If you’re in the corporate world, the terms “organizational culture” and “employee engagement” have undoubtedly invaded your office and your inbox.

When your industry turns valuable terminology into buzzwords, they’re often stripped of their meaning. Let’s take a step back to explore the concepts of culture and engagement, examine their power to make or break the success of your business, and dive into the steps you can take to activate brand culture through strong engagement.

Defining culture and engagement

The best cultures are embodied rather than dictated

Yo-Jud Cheng in Harvard Business Review defines culture as, “the tacit social order of an organization: It shapes attitudes and behaviors in wide-ranging and durable ways, it unleashes tremendous amounts of energy toward a shared purpose and it fosters an organization’s capacity to thrive”

Culture can be expressed in both tangible and intangible ways. According to a 1990 American Psychologist paper, Culture is comprised of an organization’s shared values, underlying perceptions, feelings and behaviors and finally, observational artifacts—such as dress code, symbols or stories. Cultures can be described in many ways – as collaborative, imaginative, innovative or strict, for instance.

At Monigle, we believe that no culture is right, wrong, or better, but rather that the strongest cultures are those with the highest level of convergence and alignment between employees, leadership and business objectives. In other words, it doesn’t matter what your organizational culture is, only that employees are on board with it and that it’s propelling you toward your organizational goals.

A well-defined culture acts as a guiding framework for behavior and decision-making within an organization. It establishes norms and expectations that help employees understand what is valued and rewarded, and what is not. This clarity enables your workforce to align their behavior with the organization’s objectives, promoting consistency and efficiency throughout the company.

Learn More: Brand Innovation Begins With a Culture Shift

Engagement as the catalyst for culture

While some think of employee engagement as attendance at company events or participation in benefits programs, we define employee engagement as a measure of cultural alignment.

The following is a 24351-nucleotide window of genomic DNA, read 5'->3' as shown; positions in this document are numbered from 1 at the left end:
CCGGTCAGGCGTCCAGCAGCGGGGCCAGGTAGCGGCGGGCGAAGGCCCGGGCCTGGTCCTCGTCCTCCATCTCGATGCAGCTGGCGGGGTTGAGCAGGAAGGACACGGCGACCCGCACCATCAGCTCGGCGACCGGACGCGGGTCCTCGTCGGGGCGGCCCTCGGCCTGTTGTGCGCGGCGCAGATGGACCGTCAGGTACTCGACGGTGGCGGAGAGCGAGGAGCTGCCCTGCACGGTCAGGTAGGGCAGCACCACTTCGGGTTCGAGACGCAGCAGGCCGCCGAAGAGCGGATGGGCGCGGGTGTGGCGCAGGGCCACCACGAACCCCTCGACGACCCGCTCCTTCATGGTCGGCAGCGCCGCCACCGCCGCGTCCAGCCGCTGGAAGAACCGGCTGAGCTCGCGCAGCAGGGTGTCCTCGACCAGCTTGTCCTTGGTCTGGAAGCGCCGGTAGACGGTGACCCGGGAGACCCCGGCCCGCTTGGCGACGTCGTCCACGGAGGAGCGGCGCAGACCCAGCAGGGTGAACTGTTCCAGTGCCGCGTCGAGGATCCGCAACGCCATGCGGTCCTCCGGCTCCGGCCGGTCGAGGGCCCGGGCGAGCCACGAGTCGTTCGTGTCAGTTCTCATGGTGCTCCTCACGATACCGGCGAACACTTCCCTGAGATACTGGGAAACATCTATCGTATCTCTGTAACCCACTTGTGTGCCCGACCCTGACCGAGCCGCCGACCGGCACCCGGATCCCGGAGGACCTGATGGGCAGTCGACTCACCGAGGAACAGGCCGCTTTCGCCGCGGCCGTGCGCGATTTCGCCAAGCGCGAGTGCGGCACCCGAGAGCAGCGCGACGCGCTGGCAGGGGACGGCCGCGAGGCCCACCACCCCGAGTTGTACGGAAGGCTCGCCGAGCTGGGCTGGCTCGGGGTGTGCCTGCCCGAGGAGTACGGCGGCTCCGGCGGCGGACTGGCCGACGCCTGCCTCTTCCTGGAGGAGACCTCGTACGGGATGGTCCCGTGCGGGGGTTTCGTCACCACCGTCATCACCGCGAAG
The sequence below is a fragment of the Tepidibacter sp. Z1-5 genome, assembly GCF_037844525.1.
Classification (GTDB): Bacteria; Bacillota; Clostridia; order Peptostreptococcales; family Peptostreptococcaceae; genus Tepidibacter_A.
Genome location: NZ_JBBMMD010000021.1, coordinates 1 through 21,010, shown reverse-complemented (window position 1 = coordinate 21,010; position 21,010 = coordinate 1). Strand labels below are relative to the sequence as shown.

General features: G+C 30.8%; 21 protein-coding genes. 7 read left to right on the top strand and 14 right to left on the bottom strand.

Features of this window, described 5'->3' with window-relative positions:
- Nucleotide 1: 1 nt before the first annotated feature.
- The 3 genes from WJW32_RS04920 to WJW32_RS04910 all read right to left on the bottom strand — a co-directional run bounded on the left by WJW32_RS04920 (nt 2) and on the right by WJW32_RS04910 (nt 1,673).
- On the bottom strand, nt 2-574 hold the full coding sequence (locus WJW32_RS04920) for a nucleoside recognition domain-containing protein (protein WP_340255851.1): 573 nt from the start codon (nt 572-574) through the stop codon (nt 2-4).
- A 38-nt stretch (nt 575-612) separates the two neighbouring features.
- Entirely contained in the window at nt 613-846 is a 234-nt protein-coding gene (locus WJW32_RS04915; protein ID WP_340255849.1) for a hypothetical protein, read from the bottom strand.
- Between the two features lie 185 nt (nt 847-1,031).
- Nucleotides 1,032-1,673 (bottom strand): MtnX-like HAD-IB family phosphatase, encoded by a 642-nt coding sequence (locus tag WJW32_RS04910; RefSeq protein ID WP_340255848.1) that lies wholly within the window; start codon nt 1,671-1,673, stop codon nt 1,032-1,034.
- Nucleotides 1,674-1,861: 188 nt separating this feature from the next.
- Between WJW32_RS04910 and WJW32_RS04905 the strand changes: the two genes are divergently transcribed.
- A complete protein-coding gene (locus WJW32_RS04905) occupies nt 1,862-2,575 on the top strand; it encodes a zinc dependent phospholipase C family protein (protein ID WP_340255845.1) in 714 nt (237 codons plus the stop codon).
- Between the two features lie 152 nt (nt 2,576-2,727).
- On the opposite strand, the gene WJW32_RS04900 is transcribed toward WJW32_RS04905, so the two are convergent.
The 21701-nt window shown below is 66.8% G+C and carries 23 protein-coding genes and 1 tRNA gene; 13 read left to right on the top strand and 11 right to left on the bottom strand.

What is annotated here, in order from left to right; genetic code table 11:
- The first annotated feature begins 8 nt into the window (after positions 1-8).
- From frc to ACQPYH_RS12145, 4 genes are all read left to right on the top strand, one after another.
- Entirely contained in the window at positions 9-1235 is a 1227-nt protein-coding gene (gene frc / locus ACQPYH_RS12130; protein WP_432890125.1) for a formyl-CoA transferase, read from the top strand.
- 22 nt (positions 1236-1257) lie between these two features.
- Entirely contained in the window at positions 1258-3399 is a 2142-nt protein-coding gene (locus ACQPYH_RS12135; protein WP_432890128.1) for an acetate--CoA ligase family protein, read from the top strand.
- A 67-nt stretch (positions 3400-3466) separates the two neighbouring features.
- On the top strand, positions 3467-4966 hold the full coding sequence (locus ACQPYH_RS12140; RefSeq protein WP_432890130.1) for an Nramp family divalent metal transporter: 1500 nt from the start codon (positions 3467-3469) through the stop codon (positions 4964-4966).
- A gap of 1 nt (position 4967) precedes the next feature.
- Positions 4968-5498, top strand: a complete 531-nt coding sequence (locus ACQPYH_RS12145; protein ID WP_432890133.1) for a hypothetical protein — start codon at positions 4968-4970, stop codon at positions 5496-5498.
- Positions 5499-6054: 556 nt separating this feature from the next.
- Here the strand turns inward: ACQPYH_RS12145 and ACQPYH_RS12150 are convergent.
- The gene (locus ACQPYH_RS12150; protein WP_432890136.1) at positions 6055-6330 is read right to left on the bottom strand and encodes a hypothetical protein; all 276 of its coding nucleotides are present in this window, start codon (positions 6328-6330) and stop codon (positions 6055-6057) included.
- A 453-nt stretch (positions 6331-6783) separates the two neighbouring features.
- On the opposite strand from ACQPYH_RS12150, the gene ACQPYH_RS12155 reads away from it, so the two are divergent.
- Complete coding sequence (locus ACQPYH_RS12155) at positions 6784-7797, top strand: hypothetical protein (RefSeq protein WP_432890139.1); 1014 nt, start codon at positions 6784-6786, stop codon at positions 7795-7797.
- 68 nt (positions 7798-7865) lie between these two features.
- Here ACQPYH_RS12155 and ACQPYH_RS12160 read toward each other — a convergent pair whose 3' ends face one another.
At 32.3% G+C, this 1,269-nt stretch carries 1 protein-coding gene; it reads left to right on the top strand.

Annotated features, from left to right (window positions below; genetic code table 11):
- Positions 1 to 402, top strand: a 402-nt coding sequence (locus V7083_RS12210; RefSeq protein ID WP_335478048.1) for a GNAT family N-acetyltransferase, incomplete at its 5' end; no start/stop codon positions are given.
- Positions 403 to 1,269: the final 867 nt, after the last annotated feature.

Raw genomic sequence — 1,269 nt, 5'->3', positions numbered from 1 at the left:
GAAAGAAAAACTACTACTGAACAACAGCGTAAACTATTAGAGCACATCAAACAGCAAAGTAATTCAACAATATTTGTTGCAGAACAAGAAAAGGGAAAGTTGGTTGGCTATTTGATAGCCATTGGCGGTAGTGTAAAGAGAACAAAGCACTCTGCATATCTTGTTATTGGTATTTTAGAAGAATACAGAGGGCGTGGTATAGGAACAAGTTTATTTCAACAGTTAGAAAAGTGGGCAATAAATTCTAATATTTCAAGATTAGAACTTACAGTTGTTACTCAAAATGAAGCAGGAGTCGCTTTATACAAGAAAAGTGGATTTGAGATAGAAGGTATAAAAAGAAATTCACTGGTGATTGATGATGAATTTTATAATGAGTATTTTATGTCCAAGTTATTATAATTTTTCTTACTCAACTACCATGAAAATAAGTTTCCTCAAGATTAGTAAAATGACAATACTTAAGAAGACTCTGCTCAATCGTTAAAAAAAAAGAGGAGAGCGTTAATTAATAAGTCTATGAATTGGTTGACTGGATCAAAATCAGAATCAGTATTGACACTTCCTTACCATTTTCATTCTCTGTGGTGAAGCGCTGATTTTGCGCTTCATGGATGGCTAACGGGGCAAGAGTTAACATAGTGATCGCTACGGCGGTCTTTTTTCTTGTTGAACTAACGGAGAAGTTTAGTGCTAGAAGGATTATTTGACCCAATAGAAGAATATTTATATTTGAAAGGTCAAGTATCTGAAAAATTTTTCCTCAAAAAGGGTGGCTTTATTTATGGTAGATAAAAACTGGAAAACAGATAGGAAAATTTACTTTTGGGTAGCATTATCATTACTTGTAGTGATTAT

Employee engagement delves deeper into the fundamental aspects of an organization’s culture, evaluating the degree of harmony between employees and the company’s values, vision, and mission. It reflects how connected individuals feel to their work, their level of commitment to the organization’s objectives, and their motivation to give their best efforts.

Genuine employee engagement transforms individuals into advocates for the company’s culture, embodying its core principles and convictions. Their commitment to acting out the culture has a ripple effect throughout the entire workforce. Engaged employees are inclined to go above and beyond, actively seek opportunities for personal and professional growth, and cultivate a positive and productive work environment.

Metrics such as loyalty, advocacy and satisfaction serve as great measures of engagement, but the importance of measuring emotional engagement shouldn’t be ignored:

  • How closely does an individual’s vision of the organizational culture align with that of their colleagues’ and leadership’s vision?
  • Are they aware of the ways in which others describe the culture?
  • Do they agree with it and actively contribute to it on an ongoing basis?

By measuring and tracking engagement on an ongoing basis, an organization is better equipped to address any potential cultural gaps that could be rising to the surface. It is about really listening to employees, hearing them when they tell you what is working and not working, and taking specific action to address their feedback.

Learn More: Are we Building Brands, or Are we Building Cultures?

Driving revenue through culture and engagement

Culture and engagement are inextricably intertwined. One without the other is rendered ineffective. Culture sans engagement is unenforceable and essentially useless. It would be as if you hosted a party but didn’t invite anyone to come.

Engagement without culture, on the other hand, is aimless. Without a guiding purpose, your team’s passion will burn out quickly, leaving them frustrated that their commitment isn’t contributing to a greater organizational good.

When the two work in synchrony, however, your organization can better serve your customers, retain employees, optimize and develop new products and service offerings, and ultimately drive more revenue.